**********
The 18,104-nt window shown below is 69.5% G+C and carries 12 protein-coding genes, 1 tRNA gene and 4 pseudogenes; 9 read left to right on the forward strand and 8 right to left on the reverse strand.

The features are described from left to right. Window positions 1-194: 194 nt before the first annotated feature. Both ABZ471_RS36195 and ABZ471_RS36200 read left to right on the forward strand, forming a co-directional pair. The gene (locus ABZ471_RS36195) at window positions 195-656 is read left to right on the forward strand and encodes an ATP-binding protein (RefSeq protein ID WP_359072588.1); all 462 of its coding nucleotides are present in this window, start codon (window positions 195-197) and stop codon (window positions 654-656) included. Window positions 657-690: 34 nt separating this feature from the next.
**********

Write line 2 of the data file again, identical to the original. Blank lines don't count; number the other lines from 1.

The features are described from left to right. Window positions 1-194: 194 nt before the first annotated feature. Both ABZ471_RS36195 and ABZ471_RS36200 read left to right on the forward strand, forming a co-directional pair. The gene (locus ABZ471_RS36195) at window positions 195-656 is read left to right on the forward strand and encodes an ATP-binding protein (RefSeq protein ID WP_359072588.1); all 462 of its coding nucleotides are present in this window, start codon (window positions 195-197) and stop codon (window positions 654-656) included. Window positions 657-690: 34 nt separating this feature from the next.